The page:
The Rose Garden at St Mary’s, Bramber
The Rose Garden at St Mary’s, Bramber

Thanks to the generosity of Peter Thorogood, who bought St Mary’s House in 1984, and Roger Linton, the house and gardens still offer great hospitality. They have spent more than 30 years conserving this remarkable house and creating a series of gardens.

From the time of the Roman Emperor, Constantine, roses have been associated with the veneration of Jesus Christ’s mother, the Blessed Virgin Mary, after whom St Mary’s house is named. The rose garden at the house is at its best right now. The gardens, designed by Roger Linton and restored by an army of volunteers, gift us with space in the busyness of our modern lives, a generous punctuation mark – time to imagine and to be.

Peter Thorogood and Roger Linton are deserving of our thanks. These generous custodians have always wanted to share St Mary’s with others and it is their intention that St Mary’s will remain accessible and at the heart of the local community for future generations.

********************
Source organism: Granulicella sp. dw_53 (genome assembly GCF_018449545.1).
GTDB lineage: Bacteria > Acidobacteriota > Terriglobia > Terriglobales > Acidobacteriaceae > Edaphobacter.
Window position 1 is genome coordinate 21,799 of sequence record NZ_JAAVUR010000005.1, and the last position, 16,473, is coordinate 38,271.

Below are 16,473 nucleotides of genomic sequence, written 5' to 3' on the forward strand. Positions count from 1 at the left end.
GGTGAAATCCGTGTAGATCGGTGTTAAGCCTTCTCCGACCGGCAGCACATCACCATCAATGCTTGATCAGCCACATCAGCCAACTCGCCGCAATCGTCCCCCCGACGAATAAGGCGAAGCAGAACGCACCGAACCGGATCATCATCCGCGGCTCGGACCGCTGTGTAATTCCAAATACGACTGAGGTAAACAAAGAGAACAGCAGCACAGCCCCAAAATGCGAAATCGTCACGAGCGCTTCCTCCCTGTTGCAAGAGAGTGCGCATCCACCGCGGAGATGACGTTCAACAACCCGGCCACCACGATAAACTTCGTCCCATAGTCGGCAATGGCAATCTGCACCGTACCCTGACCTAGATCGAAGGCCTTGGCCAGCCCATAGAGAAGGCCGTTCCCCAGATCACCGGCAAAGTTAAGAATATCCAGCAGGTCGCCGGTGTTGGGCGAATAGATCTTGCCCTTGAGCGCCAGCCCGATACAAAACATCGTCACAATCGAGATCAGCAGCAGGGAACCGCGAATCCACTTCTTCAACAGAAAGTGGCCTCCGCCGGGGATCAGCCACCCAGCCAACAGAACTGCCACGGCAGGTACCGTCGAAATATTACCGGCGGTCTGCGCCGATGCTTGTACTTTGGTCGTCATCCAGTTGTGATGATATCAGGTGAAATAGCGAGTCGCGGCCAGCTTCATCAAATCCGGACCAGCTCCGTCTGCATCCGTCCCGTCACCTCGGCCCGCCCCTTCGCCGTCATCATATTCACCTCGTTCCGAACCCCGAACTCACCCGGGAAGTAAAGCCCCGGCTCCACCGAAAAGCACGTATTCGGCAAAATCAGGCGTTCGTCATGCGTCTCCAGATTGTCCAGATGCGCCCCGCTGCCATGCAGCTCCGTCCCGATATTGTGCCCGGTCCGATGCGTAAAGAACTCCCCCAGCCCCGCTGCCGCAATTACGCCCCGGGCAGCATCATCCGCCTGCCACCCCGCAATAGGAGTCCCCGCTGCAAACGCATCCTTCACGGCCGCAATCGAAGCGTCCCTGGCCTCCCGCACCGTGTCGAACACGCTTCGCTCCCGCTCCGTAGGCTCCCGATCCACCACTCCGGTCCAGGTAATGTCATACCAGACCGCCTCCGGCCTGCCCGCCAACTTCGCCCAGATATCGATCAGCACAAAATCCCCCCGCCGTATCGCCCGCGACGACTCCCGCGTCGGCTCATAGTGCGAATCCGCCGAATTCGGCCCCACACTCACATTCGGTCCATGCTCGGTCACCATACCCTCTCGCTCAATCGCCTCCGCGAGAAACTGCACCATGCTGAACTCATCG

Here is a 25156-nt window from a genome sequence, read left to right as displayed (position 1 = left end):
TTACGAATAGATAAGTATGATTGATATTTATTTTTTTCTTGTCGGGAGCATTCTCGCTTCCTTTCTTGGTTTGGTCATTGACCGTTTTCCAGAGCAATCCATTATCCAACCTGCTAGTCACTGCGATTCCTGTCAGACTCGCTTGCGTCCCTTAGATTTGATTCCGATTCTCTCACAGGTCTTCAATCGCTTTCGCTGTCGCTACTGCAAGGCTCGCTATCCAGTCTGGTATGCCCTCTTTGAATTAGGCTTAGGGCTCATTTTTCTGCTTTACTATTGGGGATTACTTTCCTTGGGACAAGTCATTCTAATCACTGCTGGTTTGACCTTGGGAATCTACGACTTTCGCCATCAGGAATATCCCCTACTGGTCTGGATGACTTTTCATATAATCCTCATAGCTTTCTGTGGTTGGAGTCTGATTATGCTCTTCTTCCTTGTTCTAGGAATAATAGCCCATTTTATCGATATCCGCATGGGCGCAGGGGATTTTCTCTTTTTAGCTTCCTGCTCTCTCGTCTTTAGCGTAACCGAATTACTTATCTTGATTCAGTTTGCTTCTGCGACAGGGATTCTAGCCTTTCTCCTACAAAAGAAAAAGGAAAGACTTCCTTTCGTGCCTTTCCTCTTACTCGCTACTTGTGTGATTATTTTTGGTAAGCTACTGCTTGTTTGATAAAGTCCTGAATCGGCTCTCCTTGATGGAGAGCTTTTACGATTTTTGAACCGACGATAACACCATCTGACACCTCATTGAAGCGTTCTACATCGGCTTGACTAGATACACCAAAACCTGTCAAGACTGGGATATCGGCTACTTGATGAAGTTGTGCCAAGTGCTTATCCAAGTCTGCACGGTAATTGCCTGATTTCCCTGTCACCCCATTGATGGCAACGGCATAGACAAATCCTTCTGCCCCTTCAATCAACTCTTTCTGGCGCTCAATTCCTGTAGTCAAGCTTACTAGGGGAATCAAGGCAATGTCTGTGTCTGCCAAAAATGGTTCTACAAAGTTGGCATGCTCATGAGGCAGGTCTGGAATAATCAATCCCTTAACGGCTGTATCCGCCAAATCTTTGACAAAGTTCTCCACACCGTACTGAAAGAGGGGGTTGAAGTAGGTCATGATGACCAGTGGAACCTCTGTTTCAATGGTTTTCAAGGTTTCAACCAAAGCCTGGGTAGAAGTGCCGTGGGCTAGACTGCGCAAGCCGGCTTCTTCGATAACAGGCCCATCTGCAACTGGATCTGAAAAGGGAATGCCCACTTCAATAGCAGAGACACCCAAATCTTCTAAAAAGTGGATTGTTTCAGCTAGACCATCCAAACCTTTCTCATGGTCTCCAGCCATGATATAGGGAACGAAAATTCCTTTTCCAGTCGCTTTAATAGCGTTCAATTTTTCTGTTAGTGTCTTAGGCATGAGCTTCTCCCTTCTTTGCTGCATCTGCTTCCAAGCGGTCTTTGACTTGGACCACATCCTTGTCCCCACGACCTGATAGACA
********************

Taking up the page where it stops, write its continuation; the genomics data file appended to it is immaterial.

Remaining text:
St Mary’s House and gardens are open to the public throughout the summer season on Sunday afternoons and Bank Holiday Mondays. For further details go to www.stmarysbramber.co.uk or telephone 01903 816205.

By Rupert Toovey, a senior director of Toovey’s, the leading fine art auction house in West Sussex, based on the A24 at Washington. Originally published in the West Sussex Gazette.

Art & Hospitality at the Swan Inn Fittleworth

The Swan Inn Fittleworth
The Swan Inn at Fittleworth

I recently found myself in Fittleworth in the company of artists, connoisseurs and residents delivering a lecture in celebration of art and artists in Sussex. Preparing the talk I returned to the Swan Inn which has welcomed famous artists, composers and authors over the centuries.

Art and the welcoming bar
Art and the welcoming bar

The visitor’s book includes such illustrious names such as J.M.W. Turner and John Constable who both painted the mill at Fittleworth. Leading composers are recorded too. Amongst them is Edward Elgar who wrote many of his most remarkable works whilst living at Brinkwells near Fittleworth, including his Cello Concerto in E minor. Rudyard Kipling also visited the Swan Inn.